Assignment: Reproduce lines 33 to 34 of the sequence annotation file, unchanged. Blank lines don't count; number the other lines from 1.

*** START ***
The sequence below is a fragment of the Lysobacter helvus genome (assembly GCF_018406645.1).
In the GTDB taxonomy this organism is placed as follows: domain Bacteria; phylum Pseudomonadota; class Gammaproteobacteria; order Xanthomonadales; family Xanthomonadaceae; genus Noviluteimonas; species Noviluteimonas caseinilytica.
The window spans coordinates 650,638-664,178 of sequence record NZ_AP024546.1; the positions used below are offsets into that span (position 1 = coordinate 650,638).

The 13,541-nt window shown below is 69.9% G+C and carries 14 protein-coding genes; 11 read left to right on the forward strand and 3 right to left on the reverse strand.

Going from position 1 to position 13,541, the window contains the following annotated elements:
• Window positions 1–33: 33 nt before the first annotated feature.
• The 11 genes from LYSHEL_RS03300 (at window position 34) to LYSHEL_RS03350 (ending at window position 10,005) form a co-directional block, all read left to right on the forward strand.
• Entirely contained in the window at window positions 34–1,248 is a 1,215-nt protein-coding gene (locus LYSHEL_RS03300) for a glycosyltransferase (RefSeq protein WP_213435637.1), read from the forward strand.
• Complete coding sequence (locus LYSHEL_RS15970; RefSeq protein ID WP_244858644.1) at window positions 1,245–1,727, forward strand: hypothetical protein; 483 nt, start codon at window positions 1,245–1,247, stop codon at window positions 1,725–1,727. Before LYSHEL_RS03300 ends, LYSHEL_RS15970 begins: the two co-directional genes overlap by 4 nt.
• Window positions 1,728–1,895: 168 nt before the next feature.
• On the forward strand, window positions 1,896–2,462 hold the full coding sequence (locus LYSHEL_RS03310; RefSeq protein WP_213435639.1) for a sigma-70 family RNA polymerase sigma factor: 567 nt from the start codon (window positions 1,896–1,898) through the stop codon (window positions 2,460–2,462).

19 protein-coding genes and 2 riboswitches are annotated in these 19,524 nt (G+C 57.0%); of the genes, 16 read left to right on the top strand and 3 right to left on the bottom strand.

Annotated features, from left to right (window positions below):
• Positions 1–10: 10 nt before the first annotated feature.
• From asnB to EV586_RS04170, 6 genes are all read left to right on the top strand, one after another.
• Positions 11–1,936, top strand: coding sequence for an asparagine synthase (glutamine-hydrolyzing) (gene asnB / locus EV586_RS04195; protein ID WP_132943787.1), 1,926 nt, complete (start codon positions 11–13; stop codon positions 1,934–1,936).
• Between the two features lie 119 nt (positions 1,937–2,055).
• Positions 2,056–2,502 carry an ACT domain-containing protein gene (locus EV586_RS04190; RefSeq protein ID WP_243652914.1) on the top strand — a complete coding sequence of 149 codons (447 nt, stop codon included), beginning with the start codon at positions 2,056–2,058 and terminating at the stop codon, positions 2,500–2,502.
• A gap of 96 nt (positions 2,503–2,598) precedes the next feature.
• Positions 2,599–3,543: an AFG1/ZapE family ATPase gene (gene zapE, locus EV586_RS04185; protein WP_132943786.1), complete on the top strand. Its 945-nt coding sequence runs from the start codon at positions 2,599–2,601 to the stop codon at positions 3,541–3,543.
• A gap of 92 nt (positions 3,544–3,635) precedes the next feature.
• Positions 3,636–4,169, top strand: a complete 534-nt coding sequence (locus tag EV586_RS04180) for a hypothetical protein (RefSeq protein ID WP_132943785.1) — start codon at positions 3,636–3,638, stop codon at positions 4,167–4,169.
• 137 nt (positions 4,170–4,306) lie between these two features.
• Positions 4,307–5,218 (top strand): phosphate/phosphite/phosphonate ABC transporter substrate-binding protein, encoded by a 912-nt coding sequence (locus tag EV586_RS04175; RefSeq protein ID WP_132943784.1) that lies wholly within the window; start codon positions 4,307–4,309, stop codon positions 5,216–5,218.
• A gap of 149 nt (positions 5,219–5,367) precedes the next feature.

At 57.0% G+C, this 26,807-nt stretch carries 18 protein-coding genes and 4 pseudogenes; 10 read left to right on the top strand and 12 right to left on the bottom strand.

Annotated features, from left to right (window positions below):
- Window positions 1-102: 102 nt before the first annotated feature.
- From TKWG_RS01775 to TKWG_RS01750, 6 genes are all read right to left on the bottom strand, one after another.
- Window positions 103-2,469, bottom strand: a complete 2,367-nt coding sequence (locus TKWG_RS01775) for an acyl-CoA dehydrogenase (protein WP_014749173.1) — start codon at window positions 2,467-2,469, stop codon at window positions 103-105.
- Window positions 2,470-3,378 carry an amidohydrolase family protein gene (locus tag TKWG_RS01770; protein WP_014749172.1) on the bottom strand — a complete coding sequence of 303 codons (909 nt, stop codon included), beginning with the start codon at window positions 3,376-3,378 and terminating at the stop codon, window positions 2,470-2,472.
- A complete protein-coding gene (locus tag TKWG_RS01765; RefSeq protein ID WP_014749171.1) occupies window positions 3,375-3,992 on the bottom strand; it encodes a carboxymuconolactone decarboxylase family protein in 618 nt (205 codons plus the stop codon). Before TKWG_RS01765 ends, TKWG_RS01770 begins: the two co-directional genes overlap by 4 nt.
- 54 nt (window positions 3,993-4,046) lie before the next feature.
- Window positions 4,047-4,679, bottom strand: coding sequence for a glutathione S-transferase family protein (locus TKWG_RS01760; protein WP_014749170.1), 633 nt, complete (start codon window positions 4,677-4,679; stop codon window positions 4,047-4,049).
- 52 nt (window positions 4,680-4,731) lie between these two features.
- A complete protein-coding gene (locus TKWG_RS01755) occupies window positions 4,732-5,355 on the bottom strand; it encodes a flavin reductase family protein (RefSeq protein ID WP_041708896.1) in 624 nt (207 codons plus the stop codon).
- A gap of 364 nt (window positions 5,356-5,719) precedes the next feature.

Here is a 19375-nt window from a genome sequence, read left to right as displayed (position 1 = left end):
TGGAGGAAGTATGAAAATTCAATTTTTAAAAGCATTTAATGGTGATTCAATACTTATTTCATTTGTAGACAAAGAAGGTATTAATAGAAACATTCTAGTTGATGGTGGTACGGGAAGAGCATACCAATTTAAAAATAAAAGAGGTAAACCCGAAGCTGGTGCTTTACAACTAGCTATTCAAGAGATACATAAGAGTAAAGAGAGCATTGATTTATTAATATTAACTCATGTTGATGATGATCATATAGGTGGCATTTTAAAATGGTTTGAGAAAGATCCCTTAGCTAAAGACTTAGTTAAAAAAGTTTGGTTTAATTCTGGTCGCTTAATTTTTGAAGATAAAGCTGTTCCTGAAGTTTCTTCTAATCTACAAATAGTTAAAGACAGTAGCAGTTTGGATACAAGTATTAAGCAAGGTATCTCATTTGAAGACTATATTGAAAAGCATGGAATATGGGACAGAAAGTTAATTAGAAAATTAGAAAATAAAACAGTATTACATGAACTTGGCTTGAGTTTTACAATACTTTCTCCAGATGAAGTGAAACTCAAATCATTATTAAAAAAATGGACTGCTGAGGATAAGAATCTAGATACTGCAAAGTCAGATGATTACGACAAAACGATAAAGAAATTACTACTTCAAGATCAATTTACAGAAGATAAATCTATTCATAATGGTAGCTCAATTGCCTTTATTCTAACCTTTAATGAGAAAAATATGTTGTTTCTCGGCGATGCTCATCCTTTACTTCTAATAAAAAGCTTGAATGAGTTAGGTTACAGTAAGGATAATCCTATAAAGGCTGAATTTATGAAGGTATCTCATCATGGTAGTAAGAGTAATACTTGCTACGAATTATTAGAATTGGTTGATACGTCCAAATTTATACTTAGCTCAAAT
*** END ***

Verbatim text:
- 54 nt (window positions 3,993-4,046) lie before the next feature.
- Window positions 4,047-4,679, bottom strand: coding sequence for a glutathione S-transferase family protein (locus TKWG_RS01760; protein WP_014749170.1), 633 nt, complete (start codon window positions 4,677-4,679; stop codon window positions 4,047-4,049).